Post by Dick Letts, December 6th, 2014
So the ABC cuts have sliced and diced music.
To handle the cuts, the management could have called for voluntary redundancies. But it didn’t. The cuts have been applied to particular program areas. That suggests a program strategy.
In music, Triple J is untouched. RN and Classic FM are strongly affected. The number of live recording/broadcast sessions on Classic FM has been halved to 150 per year, with a great loss of exposure for Australian artists. And specific RN and Classic FM programs have been terminated. They seem in particular to be programs broadcasting other than mainstream music. Also, for instance, poetry. Can Australia not afford one hour per week of poetry on the national broadcaster?
But there has been no public policy statement. So we are left to our own imaginings. Never a good idea. Since we have been confronted with a lot of negative decisions, we tend to imagine even more just around the corner.
We could speculate that these changes are about a numbers game: an investment not in musical quality and vitality but in the size of the audience.
Victoria’s new Labor government will have a Minister for Creative Industries, Martin Foley, but no Minister for the Arts. The arts will be rolled into this new ministry. The arts as an element of the creative industries are activities designed to create employment and profit. Arts values such as spiritual sustenance are secondary or incidental; spiritual sustenance could be pursued if it leads to greater profitability. Have Martin Foley and the ABC’s MD Mark Scott been talking?
You may have read retiring Belvoir Theatre Artistic Director Ralph Myers’ Philip Parsons Lecture lamenting business’s takeover of the arts. It has got to the point, says Myers, where business people are being appointed as Artistic Directors. One consequence is likely to be that companies play it safe artistically so as not to risk financial loss.
The possible upside is that if the arts are regarded by government as serious producers, not of art, but of employment and profit, they might get more substantial support. But then, if they are profitable, what support do they need?
Ben Eltham’s article: http://www.artshub.com.au/news-article/news-article/opinions-and-analysis/all-arts/will-victorias-new-creative-industries-policy-work-246666
Ralph Myers’ lecture: http://dailyreview.crikey.com.au/ralph-myers-keep-the-dreamers-in-charge-of-the-arts/16410?utm_source=The+Rundown&utm_campaign=0fe98ba917-The_Rundown_Tuesday_2_December2_12_2014&utm_medium=email&utm_term=0_33b9e8bf4f-0fe98ba917-81923417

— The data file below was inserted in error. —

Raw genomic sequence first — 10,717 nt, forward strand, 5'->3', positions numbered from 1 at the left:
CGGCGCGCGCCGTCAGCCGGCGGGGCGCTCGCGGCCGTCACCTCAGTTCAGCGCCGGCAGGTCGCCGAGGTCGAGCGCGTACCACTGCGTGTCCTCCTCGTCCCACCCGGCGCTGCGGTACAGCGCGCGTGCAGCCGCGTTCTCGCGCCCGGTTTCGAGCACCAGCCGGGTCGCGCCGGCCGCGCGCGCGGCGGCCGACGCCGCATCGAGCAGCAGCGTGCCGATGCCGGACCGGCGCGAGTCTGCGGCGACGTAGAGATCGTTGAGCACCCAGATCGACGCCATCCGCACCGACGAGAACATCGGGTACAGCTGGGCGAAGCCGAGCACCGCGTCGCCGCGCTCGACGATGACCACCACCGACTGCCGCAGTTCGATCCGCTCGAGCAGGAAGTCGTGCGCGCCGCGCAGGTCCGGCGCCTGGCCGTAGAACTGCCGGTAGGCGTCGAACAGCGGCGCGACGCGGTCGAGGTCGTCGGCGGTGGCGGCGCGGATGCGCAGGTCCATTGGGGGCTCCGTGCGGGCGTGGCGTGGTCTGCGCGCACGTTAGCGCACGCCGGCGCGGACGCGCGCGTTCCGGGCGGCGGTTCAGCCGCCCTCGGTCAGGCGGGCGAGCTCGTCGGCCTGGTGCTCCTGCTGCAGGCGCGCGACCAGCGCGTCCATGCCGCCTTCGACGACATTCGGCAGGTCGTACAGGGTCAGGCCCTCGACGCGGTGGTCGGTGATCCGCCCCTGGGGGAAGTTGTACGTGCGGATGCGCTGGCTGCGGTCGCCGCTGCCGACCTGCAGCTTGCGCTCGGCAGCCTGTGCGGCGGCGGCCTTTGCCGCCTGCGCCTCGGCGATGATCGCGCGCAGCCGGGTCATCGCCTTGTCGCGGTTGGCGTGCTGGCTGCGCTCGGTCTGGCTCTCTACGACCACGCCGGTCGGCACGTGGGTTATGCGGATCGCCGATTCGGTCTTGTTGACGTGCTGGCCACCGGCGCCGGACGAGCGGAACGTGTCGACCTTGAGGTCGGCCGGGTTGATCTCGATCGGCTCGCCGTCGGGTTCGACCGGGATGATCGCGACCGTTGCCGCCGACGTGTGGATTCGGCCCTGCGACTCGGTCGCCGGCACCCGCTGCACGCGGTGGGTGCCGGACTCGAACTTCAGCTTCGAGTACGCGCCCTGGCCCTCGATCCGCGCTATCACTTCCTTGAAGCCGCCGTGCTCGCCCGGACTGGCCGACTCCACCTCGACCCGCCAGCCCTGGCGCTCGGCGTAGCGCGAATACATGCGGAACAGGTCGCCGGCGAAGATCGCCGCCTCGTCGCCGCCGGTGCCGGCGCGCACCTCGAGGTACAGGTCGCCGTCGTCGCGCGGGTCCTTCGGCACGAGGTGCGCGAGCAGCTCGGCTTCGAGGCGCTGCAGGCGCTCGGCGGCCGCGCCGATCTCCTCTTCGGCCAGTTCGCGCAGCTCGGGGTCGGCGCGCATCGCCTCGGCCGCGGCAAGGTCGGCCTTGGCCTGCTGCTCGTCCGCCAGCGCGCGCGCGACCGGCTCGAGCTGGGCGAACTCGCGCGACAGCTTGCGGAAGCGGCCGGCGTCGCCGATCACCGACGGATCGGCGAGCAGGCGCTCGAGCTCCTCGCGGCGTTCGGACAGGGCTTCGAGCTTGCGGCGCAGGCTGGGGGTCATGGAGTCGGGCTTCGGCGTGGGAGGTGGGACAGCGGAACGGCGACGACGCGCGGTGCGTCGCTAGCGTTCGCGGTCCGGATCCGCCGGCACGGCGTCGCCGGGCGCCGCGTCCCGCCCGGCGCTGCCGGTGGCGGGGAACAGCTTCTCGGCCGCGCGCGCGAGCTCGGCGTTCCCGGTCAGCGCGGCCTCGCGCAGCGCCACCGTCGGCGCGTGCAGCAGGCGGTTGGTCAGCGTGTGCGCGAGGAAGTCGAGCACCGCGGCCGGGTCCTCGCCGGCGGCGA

Was it ABC management’s intention to create maximum public uproar?
Observation: most people are blaming the government, not the ABC management. The government has earned stick. It made the cuts – but it is not instructing the ABC on how to apply them; the ABC has statutory independence from the government and that still counts for something. The management is making these decisions.
Meanwhile the new Victorian Premier, Daniel Andrews, has told Victoria’s School Music Action Group (sMAG) that he wants every Victorian child to have the opportunity to learn a musical instrument – and promised $1.5m toward that objective. That would be about 1.5% of the money needed, at a very rough guess. But it’s Christmas and it’s not the gift, it’s the thought that counts.
sMAG’s hope is that since Mr Andrews has stated his intention (desire?) in writing and even made a down-payment, he might be held to it. Recent precursors are in short supply. In fact, any promise of favourable action once elected should now be enough to plunge us into deepest gloom. But let us not prejudge. After the Abbott government, if the new government in Victoria actually keeps promises we wanted them to keep, it could be washed with such a wave of public affection that it stays in power for decades.
There is no Australian state that has achieved Mr Andrews’ objective. Another idea would be to ensure that all primary school students are delivered a classroom music program by an expert music teacher. That would be affordable and therefore achievable. We know it’s affordable because it has been happening for a few decades in Queensland.
NAPLAN scores in disadvantaged schools dropped substantially in the years 2010-2013 – for instance, for Year 9 in maths, 8%, while scores for advantaged schools increased 3%. The organisation Give a Gonski reports this and attributes it to the fact that the Gonski recommendation for increased funding to disadvantaged schools was not yet implemented.
The Song Room says that also not yet implemented is systematic teaching of the arts. There is a question of what the Gonski money would buy. There is to our knowledge no Gonski recommendation for arts teaching even though it has been shown to be a powerful factor in lifting academic scores.
So the student now only has good maths scores but ALSO can play an instrument.
Most radio, including most ABC stations, broadcast music. Since the ABC is the national public broadcaster, you would think that its music programming is intended to fulfil a national strategy. Does anyone know what that is? Who has an opinion about what it should be?
Here are some basic ideas about what the ABC’s national music strategy might be.
For instance, it might be to give listeners access to music in genres that are not available from commercial broadcasters. If that is its policy, it has been successful, at least on the music stations and RN.
It might go further. It could be to give listeners access to the music of Australian composers and performers in those genres.
Or further than that: it could be to act strategically to support the development and vitality of Australian music making in those genres, and to bring audiences of all ages to them.
That could include a role in music education beyond the general incidental enlightenment of the citizenry, and specifically directed to young people.